Dowser

dowsing

Dowser is a research program toward security testing for binary software—without access to source code. It is supported by an NWO VICI grant.

Today, the effectiveness of security testing for binary software, or ‘fuzzing’, is very limited. The idea behind fuzzing is that testers feed a program invalid, unexpected, or random data—to see if it crashes or exhibits unexpected behavior. Without knowing how the binary works, fuzzing is like shooting in the dark—the chances of hitting an
interesting bug are small. Whatever vulnerabilities you find are typically just shallow bugs. Alternatively, one can simply try to cover all possible states of a program to be sure that all bugs are encountered eventually.  Not only is this form of ‘white-box fuzzing’ extremely time consuming, covering all (or even most) states is often not possible for real software.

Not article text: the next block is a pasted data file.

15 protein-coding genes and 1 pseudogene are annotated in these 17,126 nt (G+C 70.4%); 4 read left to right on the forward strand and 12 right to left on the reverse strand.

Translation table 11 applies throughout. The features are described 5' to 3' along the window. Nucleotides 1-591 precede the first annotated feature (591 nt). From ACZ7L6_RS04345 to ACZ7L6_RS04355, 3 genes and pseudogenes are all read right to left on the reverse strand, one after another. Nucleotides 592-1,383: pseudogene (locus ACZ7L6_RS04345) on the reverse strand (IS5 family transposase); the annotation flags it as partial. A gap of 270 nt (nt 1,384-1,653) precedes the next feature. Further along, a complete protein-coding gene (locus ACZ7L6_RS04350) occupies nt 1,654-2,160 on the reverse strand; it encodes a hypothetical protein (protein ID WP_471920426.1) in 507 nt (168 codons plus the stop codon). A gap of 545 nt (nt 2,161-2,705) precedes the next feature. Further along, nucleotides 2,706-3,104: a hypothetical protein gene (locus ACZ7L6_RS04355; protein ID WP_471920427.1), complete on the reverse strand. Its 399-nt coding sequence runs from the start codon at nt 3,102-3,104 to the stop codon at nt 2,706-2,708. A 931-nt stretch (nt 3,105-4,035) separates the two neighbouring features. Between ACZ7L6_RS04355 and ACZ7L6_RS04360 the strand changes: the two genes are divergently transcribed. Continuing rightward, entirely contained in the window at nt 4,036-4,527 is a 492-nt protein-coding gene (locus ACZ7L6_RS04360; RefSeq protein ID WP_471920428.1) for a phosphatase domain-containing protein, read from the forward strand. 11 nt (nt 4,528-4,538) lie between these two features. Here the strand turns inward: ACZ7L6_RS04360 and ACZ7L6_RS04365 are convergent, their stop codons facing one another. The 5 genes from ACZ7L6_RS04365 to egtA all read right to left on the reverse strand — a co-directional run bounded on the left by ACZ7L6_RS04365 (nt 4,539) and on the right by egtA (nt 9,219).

The key insight in Dowser is that we can improve security testing by using information extracted from the binary: data structures, algorithms, etc. Once we know what code, data structures, or execution points are potential security vulnerabilities, we guide our tests toward these points. Extracting such information by reverse engineering is the key

Systems and Network Security Group at VU Amsterdam